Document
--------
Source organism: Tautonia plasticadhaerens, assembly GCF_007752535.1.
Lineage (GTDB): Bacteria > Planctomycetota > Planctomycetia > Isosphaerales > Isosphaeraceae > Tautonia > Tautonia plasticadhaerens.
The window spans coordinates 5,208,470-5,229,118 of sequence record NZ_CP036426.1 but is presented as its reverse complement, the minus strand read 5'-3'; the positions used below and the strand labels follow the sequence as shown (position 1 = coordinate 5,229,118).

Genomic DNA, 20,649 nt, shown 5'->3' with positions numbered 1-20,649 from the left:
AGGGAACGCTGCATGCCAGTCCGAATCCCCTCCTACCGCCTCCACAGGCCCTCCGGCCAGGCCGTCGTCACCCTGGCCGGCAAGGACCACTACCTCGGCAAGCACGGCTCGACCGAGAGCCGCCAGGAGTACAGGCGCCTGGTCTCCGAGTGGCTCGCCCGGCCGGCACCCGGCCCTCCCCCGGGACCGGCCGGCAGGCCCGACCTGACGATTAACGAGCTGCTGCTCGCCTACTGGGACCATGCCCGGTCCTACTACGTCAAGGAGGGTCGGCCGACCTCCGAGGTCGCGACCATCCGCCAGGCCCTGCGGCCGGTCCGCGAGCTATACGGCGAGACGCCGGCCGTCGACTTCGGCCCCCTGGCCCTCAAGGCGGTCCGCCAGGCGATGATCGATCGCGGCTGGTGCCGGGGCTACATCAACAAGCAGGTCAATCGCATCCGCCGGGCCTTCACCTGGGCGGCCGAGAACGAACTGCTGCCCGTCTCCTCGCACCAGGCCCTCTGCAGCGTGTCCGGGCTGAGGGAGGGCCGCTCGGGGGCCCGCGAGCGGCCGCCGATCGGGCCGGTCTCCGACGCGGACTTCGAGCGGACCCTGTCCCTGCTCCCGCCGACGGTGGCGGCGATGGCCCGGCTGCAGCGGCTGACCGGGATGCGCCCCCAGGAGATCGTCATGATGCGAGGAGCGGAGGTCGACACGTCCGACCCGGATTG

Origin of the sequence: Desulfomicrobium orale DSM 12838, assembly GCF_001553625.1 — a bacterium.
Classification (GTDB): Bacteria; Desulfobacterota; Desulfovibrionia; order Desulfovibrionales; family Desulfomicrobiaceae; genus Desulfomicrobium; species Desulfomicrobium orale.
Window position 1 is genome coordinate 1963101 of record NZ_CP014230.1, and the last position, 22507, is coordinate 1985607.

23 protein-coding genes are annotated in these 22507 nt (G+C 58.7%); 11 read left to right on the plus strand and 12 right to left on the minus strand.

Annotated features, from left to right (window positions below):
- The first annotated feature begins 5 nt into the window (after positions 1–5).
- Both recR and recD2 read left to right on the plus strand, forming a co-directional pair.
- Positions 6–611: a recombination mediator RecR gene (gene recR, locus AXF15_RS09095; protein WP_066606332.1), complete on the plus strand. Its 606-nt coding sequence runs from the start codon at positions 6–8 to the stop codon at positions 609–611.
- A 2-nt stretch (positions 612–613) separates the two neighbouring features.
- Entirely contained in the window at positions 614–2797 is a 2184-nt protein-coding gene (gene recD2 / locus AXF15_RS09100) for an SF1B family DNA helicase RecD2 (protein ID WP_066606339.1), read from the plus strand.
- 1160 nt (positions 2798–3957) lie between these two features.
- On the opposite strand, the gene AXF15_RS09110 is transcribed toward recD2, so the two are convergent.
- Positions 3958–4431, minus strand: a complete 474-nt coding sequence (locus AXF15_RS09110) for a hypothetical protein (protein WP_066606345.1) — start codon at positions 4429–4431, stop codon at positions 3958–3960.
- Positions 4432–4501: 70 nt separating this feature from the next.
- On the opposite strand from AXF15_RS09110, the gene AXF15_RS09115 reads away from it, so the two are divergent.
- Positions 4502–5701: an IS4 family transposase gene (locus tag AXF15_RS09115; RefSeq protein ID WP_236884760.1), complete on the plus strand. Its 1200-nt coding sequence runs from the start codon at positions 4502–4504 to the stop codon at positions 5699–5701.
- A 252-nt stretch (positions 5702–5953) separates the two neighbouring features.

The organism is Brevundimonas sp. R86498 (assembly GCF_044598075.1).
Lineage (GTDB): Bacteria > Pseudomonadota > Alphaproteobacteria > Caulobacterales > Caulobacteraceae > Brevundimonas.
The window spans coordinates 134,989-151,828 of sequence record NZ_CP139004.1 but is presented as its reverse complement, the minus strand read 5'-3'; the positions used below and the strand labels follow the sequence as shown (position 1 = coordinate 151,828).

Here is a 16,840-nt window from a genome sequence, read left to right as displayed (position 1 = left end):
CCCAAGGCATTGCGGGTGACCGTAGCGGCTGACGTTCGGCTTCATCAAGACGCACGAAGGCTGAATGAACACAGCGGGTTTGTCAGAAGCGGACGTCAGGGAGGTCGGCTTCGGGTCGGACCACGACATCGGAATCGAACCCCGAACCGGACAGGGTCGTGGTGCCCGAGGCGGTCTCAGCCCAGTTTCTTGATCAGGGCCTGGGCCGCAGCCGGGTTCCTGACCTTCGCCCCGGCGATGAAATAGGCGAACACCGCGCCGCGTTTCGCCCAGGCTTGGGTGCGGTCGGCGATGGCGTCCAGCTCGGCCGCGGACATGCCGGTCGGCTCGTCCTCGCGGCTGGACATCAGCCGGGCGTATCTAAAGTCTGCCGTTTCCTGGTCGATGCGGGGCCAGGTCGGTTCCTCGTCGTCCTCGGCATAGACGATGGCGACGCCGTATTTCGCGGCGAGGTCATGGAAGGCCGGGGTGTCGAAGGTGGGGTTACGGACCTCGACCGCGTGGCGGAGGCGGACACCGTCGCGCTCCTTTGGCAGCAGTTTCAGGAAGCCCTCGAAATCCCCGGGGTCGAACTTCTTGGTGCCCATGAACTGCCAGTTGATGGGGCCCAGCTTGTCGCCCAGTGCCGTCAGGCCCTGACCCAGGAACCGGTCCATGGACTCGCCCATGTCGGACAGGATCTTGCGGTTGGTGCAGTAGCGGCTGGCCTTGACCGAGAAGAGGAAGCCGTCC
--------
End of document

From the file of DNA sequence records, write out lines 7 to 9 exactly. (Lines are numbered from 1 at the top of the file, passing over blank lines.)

Classification (GTDB): Bacteria; Desulfobacterota; Desulfovibrionia; order Desulfovibrionales; family Desulfomicrobiaceae; genus Desulfomicrobium; species Desulfomicrobium orale.
Window position 1 is genome coordinate 1963101 of record NZ_CP014230.1, and the last position, 22507, is coordinate 1985607.

23 protein-coding genes are annotated in these 22507 nt (G+C 58.7%); 11 read left to right on the plus strand and 12 right to left on the minus strand.